Here is another piece of conventional wisdom about this year's election that is being rendered patently false. It's been said over and over that no Democrats are running on the health-care bill. Actually, more and more of them are proudly campaigning on what the plan has achieved—and they should.
In a fight for his political life in Wisconsin, Sen. Russ Feingold went on the air last week with an advertisement that explicitly defends provisions in the bill and attacks his opponent, Republican Ron Johnson, for wanting to repeal it. The ad portrays two different Wisconsin citizens telling Johnson: "Hands off my health care." Their message is that repealing the health-care law would, as another voter says, "put insurance companies back in control."
Feingold's is one of the more powerful ads about the bill, but the senator is not alone. In an ad that focuses on holding corporations accountable, Rep. Steve Israel of New York touts the bill for stopping insurance companies from denying coverage because of pre-existing conditions. In Nevada, Rep. Dina Titus has a TV ad praising the same provision. And in his effort to win back a traditionally Democratic congressional seat in New Orleans, state Rep. Cedric Richmond has made incumbent Republican Joseph Cao's vote against the health-care bill a central issue in the campaign.
Why the sudden willingness to run on health care? The key reason is that the law didn't even begin to take effect until September 23, and the first elements to kick in are very popular. They include the guarantee that children cannot be denied coverage because of pre-existing conditions, a requirement that insurance companies allow kids to stay on their parents' health plans until age twenty-six, and a ban on "rescissions" through which insurance companies could abruptly drop sick people from coverage.
Around the country, Democratic candidates are calling these parts of the bill a "Patient's Bill of Rights," as Rep. John Garamendi (D-Calif.) put it in a column in the Huffington Post.
The standard Republican account was nicely summarized by Karl Rove in an op-ed piece in last Thursday's Wall Street Journal. Rove argued that for Democrats, the health-care bill "has become a reef on which many of their electoral hopes will founder." He called the bill "a fiscal disaster of epic proportions" and declared that because of it, Democrats are "going to get an electoral defeat they won't easily forget."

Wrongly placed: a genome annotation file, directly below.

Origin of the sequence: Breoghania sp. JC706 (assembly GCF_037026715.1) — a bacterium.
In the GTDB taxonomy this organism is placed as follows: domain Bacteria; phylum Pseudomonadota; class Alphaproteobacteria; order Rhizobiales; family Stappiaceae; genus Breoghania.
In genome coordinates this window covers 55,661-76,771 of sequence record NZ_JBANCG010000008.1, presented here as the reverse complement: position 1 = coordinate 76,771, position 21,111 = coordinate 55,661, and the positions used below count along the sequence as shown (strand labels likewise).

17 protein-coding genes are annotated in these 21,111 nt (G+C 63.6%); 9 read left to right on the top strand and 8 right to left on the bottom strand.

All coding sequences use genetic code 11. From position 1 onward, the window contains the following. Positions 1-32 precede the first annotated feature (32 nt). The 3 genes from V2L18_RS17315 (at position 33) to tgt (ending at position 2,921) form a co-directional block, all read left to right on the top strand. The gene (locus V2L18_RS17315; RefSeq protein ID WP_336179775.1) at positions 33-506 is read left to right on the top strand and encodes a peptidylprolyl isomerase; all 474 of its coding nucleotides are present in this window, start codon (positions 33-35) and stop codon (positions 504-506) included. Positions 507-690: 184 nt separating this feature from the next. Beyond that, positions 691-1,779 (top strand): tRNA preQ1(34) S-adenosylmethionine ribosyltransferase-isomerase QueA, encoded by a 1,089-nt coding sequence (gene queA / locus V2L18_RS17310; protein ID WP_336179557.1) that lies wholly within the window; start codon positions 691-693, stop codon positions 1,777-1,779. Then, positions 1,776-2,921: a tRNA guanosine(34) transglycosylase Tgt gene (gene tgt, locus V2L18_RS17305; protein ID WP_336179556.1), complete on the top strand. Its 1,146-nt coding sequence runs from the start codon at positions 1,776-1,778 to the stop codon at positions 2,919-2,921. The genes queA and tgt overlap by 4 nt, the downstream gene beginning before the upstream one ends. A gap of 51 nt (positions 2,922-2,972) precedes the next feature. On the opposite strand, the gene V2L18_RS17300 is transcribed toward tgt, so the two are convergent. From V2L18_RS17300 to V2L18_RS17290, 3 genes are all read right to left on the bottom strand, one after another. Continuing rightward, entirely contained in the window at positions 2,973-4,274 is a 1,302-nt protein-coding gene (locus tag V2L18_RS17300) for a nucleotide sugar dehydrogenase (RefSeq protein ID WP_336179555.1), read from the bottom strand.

Not so fast, Karl. In fact, there are two "health-care bills" competing in this election. One is the parody Republicans have lovingly created that casts the bill as a big-government monstrosity with no redeeming features. The other is the law itself, an admittedly sprawling legislative compromise that nonetheless moves things in the right direction—and most of whose individual elements voters support.
If Democrats say nothing about what the actual health-care law does, the parody is all that will stick in voters' minds. The law's champions rarely talk about the measure as a whole because it will take longer than a brief election campaign to clean off all the mud that's now splattered on this baby, which is still tainted by the ugly, drawn-out process that produced it. Instead, like Feingold, Israel, and Titus, the bill's backers break it apart to extol the specific things it does that few voters want to repeal.
And they had better stay on the offensive long after the election, because many Republican candidates for governor and state legislative seats are already promising to undermine the law. This would have the effect of blocking efforts to extend insurance to some 30 million people. Honestly, do we really want to back away from that? Shouldn't that be an issue, too?
The truth is that this bill was a first step. There are many health-care battles ahead. If supporters of reform cave during the first round, as Rove is hoping they will, further progress will be impossible. Yes, some Democrats in conservative districts voted against the bill and display this as a badge of their independence. But is that any surprise? That is exactly the sort of position moderate Republicans (when they actually existed) would take to survive in more liberal districts.
The real test is whether Democrats who supported the bill think they have an interest in defending what is a genuinely historic accomplishment. More and more, they are deciding that they do.
(c) 2010, Washington Post Writers Group
Related: Read more of Commonweal's health-care coverage here.
E. J. Dionne Jr. is a syndicated columnist, professor of government at Georgetown University, and a senior fellow at the Brookings Institution. His most recent book is Our Divided Political Heart: The Battle for the American Idea in an Age of Discontent (Bloomsbury Press).